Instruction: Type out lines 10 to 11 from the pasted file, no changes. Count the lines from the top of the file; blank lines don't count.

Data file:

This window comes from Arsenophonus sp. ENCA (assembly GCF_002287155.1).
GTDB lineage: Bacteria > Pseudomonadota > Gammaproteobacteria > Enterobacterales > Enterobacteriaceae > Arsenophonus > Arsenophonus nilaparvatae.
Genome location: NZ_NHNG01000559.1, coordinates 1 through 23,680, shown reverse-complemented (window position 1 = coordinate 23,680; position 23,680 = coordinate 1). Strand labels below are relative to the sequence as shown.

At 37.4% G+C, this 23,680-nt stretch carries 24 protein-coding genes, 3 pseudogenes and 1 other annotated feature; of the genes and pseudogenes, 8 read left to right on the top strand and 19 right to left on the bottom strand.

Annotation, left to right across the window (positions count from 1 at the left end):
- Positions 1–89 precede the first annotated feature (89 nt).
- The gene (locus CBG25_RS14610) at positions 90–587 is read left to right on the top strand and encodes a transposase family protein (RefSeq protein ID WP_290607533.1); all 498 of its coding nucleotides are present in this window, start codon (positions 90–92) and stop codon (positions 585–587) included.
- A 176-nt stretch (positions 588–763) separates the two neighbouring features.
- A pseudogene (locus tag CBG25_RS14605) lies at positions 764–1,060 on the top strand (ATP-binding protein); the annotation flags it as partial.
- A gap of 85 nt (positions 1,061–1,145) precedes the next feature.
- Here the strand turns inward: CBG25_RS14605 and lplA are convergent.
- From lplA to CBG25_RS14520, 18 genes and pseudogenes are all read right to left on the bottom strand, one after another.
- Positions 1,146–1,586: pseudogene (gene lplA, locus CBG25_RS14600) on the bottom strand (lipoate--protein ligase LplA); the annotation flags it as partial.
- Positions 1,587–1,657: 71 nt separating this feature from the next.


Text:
- A gap of 85 nt (positions 1,061–1,145) precedes the next feature.
- Here the strand turns inward: CBG25_RS14605 and lplA are convergent.